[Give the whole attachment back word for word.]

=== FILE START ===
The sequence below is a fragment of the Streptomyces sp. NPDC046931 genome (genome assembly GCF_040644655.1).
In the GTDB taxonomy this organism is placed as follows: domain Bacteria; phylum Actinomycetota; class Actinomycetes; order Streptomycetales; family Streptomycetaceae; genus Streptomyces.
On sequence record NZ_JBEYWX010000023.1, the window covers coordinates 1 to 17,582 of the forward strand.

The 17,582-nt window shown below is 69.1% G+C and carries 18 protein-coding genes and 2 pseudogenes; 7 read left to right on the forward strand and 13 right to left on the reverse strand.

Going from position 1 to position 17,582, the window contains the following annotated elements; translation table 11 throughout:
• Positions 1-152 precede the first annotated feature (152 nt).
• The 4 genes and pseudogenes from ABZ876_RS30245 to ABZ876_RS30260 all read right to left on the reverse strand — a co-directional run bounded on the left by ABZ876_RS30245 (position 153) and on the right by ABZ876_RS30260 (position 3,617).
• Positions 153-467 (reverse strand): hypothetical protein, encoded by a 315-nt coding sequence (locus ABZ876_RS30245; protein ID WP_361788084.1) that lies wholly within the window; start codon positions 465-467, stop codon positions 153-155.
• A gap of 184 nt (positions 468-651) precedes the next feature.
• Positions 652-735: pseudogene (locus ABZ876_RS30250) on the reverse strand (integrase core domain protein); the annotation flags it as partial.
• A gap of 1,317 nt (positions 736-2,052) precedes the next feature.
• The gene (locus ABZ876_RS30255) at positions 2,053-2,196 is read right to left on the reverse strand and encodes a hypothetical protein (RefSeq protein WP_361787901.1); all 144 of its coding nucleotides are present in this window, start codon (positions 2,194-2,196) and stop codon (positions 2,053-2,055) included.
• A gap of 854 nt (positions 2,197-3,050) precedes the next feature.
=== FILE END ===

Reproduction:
The sequence below is a fragment of the Streptomyces sp. NPDC046931 genome (genome assembly GCF_040644655.1).
In the GTDB taxonomy this organism is placed as follows: domain Bacteria; phylum Actinomycetota; class Actinomycetes; order Streptomycetales; family Streptomycetaceae; genus Streptomyces.
On sequence record NZ_JBEYWX010000023.1, the window covers coordinates 1 to 17,582 of the forward strand.

The 17,582-nt window shown below is 69.1% G+C and carries 18 protein-coding genes and 2 pseudogenes; 7 read left to right on the forward strand and 13 right to left on the reverse strand.

Going from position 1 to position 17,582, the window contains the following annotated elements; translation table 11 throughout:
• Positions 1-152 precede the first annotated feature (152 nt).
• The 4 genes and pseudogenes from ABZ876_RS30245 to ABZ876_RS30260 all read right to left on the reverse strand — a co-directional run bounded on the left by ABZ876_RS30245 (position 153) and on the right by ABZ876_RS30260 (position 3,617).
• Positions 153-467 (reverse strand): hypothetical protein, encoded by a 315-nt coding sequence (locus ABZ876_RS30245; protein ID WP_361788084.1) that lies wholly within the window; start codon positions 465-467, stop codon positions 153-155.
• A gap of 184 nt (positions 468-651) precedes the next feature.
• Positions 652-735: pseudogene (locus ABZ876_RS30250) on the reverse strand (integrase core domain protein); the annotation flags it as partial.
• A gap of 1,317 nt (positions 736-2,052) precedes the next feature.
• The gene (locus ABZ876_RS30255) at positions 2,053-2,196 is read right to left on the reverse strand and encodes a hypothetical protein (RefSeq protein WP_361787901.1); all 144 of its coding nucleotides are present in this window, start codon (positions 2,194-2,196) and stop codon (positions 2,053-2,055) included.
• A gap of 854 nt (positions 2,197-3,050) precedes the next feature.